Hashidate Hachiman Shrine Festival 橋立八幡神社祭典
Hashidate District’s shrine festival venerates Hachiman, the god of war.
This festival has a different style from Sangamura. Instead of lion dance, the performance is a kind of kagura, ancient Shinto theatrical dance. This style of Kagura is more than 250 years old.
Instead of parading around, it is all performed on a stage. The movements are slower and dramatic, closer resembling a play with a more complicated story.
The local children also perform dances during the intermissions.
Hachiman Shrine Festival is held on the second Saturday of August.
Konnagata Kumano Shrine Festival 小永田熊野神社祭典
Like Sangamura, in the afternoon residents of Konnagata District ceremonially distribute bamboo banners and pay tribute to the area’s mini-shrines.
But the main event of Kumano Shrine Festival is a kagura performance like Hachiman Shrine Festival in the evening. The ‘Konnagata Kamiyoshi Kagura’ is designated as an intangible cultural folk property of Kosuge Village.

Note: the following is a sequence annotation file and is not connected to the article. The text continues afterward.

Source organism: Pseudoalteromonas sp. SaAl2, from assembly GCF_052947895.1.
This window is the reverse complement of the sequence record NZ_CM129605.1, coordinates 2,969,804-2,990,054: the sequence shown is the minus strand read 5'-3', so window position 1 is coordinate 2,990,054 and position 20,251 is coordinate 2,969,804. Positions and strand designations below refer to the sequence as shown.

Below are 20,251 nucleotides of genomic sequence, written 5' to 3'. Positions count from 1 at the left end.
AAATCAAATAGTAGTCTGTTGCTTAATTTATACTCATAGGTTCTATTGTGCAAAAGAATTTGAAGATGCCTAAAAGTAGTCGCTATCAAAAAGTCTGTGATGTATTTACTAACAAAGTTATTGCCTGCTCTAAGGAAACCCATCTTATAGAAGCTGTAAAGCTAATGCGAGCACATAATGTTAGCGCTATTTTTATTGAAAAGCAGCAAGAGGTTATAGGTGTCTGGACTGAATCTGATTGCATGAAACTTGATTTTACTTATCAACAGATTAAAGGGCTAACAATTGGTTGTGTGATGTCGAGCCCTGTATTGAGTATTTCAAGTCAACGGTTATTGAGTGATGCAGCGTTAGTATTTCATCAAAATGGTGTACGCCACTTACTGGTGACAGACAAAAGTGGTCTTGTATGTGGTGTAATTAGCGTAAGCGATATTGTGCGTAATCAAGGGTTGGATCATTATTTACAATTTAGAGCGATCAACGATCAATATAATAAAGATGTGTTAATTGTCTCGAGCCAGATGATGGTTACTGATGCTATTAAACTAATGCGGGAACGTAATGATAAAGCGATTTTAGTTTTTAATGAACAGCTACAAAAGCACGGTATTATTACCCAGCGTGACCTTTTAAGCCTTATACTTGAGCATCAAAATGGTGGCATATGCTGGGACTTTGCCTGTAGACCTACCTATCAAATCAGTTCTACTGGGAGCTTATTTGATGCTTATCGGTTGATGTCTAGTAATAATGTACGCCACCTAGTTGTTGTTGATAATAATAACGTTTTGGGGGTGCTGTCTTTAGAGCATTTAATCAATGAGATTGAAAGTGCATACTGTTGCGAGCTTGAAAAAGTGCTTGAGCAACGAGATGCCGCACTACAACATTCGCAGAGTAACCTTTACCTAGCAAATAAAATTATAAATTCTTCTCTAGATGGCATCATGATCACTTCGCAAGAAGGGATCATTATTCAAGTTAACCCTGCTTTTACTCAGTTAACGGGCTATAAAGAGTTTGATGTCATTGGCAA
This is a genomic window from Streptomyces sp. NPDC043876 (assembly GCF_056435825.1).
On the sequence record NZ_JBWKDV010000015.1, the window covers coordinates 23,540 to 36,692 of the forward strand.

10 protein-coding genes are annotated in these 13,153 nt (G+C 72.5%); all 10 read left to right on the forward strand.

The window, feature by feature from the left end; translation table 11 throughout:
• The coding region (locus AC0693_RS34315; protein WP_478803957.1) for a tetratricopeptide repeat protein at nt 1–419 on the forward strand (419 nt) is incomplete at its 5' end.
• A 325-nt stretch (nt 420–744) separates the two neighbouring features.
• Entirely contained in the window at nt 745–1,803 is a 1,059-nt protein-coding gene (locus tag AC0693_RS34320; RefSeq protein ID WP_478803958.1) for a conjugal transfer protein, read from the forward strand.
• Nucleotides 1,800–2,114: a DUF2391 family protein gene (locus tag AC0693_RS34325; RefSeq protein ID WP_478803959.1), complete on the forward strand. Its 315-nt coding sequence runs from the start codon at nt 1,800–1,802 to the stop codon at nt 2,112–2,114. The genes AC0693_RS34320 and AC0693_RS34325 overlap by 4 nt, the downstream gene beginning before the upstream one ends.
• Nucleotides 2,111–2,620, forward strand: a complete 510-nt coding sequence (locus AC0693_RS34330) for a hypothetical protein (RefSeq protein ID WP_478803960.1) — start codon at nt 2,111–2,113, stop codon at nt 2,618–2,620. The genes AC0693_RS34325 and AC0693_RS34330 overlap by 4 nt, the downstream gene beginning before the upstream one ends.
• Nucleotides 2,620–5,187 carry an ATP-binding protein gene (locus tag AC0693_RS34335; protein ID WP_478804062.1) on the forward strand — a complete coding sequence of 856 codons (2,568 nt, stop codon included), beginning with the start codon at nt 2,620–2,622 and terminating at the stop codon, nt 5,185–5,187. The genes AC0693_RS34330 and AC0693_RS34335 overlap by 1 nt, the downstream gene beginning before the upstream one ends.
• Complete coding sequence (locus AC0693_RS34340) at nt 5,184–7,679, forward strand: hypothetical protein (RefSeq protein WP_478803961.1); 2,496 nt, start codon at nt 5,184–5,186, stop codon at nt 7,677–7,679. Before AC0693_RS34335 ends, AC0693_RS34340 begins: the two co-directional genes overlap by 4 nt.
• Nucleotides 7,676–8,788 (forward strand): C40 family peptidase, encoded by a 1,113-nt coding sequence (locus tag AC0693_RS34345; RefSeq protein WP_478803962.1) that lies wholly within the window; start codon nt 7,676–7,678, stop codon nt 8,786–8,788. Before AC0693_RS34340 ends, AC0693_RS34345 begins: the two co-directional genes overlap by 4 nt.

Actually, every year only a small section is performed. The entire cycle is about 24 hours long!
Kumano Shrine Festival is on the first Saturday in September.
Obon is a summer holiday celebrated all over Japan. It is a time when people return to their hometowns to visit their ancestors’ graves and be with their families as the spirits of the ancestors return to their household alters. As a time to remember the dead, it is similar to Day of the Dead or Allhallowtide (it also lasts for three days). In most of Japan Obon is celebrated in mid-August, but in Kosuge it is celebrated a month earlier in mid-July.
The key public event of Obon is bon odori (bon dance). In the evening, communities dance in yukata in a circle around a taiko drum platform lit with paper lantern streamers. In Kosuge, bon odori happens in front of the hot spring in conjunction with a beer garden. It is a good time to enjoy folk music and visiting with locals.